Mr. Timothy, Paperback
3 out of 5 (1 rating)


In Louis Bayard's brilliantly imagined novel, Tiny Tim of 'Christmas Carol' fame has cast his crutches aside.

Determined to cut his financial ties to his Uncle Ebenezer, he now spends his nights dredging the Thames for dead bodies and the treasure hidden in their pockets.

One day, he comes across a girl's body, branded with a mysterious 'G'.

Then he finds another girl with a similar brand - but she is still alive.

Determined to protect Philomela and get to the bottom of the mystery, Tim embarks on an astonishing adventure ...With wonderful characters, a compelling plot and the vivid atmosphere of Victorian London, this page-turner is gripping from beginning to end.


  • Format: Paperback
  • Pages: 400 pages, n/a
  • Publisher: John Murray General Publishing Division
  • Publication Date:
  • Category: Historical fiction
  • ISBN: 9780719567025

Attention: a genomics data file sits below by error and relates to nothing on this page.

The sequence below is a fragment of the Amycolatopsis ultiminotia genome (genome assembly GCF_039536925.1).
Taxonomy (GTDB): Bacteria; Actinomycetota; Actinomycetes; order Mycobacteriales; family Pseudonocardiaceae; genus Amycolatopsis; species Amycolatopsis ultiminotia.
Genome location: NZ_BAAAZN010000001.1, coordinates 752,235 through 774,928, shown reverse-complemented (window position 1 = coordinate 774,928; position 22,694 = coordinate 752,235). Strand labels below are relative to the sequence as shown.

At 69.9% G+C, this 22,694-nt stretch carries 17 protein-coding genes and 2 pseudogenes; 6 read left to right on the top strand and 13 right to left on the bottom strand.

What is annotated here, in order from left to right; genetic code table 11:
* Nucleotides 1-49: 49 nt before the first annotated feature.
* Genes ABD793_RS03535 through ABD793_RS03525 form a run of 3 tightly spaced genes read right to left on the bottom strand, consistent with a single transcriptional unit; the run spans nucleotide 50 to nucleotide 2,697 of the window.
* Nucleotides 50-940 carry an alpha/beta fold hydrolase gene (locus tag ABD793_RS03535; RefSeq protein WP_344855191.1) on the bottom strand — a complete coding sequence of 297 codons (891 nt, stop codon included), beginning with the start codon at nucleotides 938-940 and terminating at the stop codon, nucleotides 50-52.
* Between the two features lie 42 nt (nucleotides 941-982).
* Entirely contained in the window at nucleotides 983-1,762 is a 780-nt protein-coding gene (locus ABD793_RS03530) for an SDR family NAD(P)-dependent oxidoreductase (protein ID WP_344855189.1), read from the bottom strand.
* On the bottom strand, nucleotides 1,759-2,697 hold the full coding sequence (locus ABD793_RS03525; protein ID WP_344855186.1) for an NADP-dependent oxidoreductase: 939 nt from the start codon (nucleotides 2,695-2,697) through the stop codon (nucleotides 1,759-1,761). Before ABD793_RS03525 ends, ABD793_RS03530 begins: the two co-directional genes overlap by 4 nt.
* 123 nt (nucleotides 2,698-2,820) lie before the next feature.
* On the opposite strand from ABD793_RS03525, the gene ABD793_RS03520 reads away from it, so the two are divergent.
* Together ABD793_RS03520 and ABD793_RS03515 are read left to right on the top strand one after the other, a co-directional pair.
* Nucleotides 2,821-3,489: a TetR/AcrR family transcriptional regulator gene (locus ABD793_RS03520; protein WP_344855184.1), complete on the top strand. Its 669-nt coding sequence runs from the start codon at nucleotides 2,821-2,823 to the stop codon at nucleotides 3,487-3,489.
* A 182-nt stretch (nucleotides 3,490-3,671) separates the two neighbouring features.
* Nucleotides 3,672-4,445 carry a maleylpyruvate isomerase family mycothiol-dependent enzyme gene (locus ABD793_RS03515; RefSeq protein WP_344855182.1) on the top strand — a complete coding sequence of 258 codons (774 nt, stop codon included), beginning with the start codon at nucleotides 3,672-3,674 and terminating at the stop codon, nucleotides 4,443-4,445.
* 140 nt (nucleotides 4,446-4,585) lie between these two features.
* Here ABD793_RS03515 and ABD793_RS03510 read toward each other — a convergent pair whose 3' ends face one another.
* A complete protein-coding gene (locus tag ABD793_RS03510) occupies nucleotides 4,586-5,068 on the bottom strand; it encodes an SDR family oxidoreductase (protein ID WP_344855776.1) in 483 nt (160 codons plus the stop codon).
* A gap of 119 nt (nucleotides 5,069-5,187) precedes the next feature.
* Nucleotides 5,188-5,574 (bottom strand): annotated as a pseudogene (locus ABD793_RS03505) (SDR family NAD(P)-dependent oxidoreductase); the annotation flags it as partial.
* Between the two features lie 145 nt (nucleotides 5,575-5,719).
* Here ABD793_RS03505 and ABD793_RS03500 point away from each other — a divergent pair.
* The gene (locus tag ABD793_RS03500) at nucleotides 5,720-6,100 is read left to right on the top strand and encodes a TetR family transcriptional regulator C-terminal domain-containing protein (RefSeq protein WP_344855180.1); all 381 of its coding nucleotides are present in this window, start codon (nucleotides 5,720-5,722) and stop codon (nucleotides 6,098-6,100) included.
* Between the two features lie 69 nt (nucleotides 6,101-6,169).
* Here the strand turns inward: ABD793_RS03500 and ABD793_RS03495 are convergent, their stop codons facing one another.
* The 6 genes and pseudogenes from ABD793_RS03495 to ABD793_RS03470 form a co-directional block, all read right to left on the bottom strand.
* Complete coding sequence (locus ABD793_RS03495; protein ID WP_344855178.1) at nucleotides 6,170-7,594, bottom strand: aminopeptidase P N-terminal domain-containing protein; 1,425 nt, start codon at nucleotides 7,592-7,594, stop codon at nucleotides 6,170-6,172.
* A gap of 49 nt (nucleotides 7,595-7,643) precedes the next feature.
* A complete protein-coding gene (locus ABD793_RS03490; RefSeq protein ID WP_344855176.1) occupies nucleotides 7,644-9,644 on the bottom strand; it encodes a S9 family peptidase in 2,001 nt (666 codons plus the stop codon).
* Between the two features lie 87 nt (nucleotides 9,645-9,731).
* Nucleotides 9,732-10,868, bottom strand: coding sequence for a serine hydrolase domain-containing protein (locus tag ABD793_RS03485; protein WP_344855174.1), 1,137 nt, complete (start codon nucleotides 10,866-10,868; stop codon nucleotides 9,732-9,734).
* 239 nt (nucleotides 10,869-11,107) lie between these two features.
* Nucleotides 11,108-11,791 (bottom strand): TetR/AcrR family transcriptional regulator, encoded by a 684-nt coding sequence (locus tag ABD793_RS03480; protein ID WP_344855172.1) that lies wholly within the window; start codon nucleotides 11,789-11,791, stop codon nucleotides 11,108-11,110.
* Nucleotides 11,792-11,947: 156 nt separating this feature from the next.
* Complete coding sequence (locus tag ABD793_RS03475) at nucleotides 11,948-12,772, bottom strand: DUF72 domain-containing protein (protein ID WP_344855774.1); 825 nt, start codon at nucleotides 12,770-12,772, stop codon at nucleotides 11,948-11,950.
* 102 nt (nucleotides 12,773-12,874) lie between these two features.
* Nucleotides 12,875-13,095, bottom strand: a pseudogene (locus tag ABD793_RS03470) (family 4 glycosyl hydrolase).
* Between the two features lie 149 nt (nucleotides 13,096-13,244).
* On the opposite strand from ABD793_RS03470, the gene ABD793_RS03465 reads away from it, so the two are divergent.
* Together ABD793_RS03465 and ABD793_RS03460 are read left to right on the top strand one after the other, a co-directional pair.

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This is the story of Tiny Tim. Louis Bayard imagines what would have happened after the Christmas of Scrooge's conversion to good works. He conjures up an man of medium height, cured except for a slight limp. With most of his family dead, and too spoiled by 'Uncle' N's charity to work, he has a mildly dissolute life, living in a brothel, and returning to the (by now very old Uncle N), for remittances when his funds run low.This is a thriller and quite a good one, with plenty of twists and turns. The theme is one of child slavery and prostitution in late Victorian London and Mr Timothy's attempt to crack a ring of kidnappers and rescue the girls. He is assisted by a street urchin and a twelve year old girl who has escaped. I wasn't convinced by the historical context, the language just kept striking duff notes, so far as I was concerned, and I thought the attempt at creating atmosphere, by summoning up London fog and Christmas snow was rather hackneyed. I did enjoy the ghost story subtext, which has Timothy constantly seeing or imagining the ghost of this father in every street scene. He carries on a narrative with his father throughout the book both through conversations with ghosts and letters he writes to him.Overall, the book left me uncomfortable, Mr Timothy's obsession with the young girl he rescues seems almost as sinister as that of those she was rescued from.

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